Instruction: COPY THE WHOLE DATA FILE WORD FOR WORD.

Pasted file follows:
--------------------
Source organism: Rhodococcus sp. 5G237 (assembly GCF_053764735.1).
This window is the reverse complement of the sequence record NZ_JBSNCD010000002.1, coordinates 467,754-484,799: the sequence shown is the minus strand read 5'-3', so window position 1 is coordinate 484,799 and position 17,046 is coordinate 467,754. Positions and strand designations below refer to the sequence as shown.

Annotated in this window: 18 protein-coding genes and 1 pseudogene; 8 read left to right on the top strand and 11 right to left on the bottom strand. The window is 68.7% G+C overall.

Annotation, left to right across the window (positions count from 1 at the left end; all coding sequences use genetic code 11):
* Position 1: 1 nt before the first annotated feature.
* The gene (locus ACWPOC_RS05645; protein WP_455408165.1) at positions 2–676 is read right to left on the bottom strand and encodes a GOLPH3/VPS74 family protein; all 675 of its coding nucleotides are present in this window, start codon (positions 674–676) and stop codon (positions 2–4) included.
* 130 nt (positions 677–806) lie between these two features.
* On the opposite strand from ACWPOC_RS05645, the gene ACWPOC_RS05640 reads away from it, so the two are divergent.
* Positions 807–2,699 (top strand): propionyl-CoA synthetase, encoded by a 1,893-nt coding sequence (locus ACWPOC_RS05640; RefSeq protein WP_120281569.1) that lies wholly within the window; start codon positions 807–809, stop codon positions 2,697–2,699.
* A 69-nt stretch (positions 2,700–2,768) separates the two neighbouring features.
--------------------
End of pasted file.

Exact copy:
Source organism: Rhodococcus sp. 5G237 (assembly GCF_053764735.1).
This window is the reverse complement of the sequence record NZ_JBSNCD010000002.1, coordinates 467,754-484,799: the sequence shown is the minus strand read 5'-3', so window position 1 is coordinate 484,799 and position 17,046 is coordinate 467,754. Positions and strand designations below refer to the sequence as shown.

Annotated in this window: 18 protein-coding genes and 1 pseudogene; 8 read left to right on the top strand and 11 right to left on the bottom strand. The window is 68.7% G+C overall.

Annotation, left to right across the window (positions count from 1 at the left end; all coding sequences use genetic code 11):
* Position 1: 1 nt before the first annotated feature.
* The gene (locus ACWPOC_RS05645; protein WP_455408165.1) at positions 2–676 is read right to left on the bottom strand and encodes a GOLPH3/VPS74 family protein; all 675 of its coding nucleotides are present in this window, start codon (positions 674–676) and stop codon (positions 2–4) included.
* 130 nt (positions 677–806) lie between these two features.
* On the opposite strand from ACWPOC_RS05645, the gene ACWPOC_RS05640 reads away from it, so the two are divergent.
* Positions 807–2,699 (top strand): propionyl-CoA synthetase, encoded by a 1,893-nt coding sequence (locus ACWPOC_RS05640; RefSeq protein WP_120281569.1) that lies wholly within the window; start codon positions 807–809, stop codon positions 2,697–2,699.
* A 69-nt stretch (positions 2,700–2,768) separates the two neighbouring features.